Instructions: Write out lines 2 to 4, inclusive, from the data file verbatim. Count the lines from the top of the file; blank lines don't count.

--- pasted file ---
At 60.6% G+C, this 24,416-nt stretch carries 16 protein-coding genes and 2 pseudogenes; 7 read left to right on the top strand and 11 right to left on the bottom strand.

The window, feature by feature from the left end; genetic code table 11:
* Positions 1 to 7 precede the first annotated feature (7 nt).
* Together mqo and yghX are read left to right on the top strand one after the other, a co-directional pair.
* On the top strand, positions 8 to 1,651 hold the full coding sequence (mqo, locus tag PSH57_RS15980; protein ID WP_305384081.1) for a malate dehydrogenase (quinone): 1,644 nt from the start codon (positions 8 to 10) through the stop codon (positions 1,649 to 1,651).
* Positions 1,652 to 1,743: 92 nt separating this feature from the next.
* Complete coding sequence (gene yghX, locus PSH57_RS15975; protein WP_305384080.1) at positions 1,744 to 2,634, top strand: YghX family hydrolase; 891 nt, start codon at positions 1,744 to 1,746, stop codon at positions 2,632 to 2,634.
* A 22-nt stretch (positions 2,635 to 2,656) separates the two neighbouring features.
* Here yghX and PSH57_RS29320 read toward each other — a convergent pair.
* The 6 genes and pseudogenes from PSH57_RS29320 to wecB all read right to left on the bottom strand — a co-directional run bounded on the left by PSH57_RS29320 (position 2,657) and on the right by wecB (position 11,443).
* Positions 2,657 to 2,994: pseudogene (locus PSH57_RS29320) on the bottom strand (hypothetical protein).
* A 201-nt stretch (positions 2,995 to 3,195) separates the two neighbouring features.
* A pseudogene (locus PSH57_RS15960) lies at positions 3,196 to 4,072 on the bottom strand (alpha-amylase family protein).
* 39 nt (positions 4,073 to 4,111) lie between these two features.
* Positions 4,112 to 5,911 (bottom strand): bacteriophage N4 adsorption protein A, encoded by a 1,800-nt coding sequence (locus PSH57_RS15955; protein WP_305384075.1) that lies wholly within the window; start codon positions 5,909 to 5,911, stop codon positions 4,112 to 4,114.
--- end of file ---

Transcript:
The window, feature by feature from the left end; genetic code table 11:
* Positions 1 to 7 precede the first annotated feature (7 nt).
* Together mqo and yghX are read left to right on the top strand one after the other, a co-directional pair.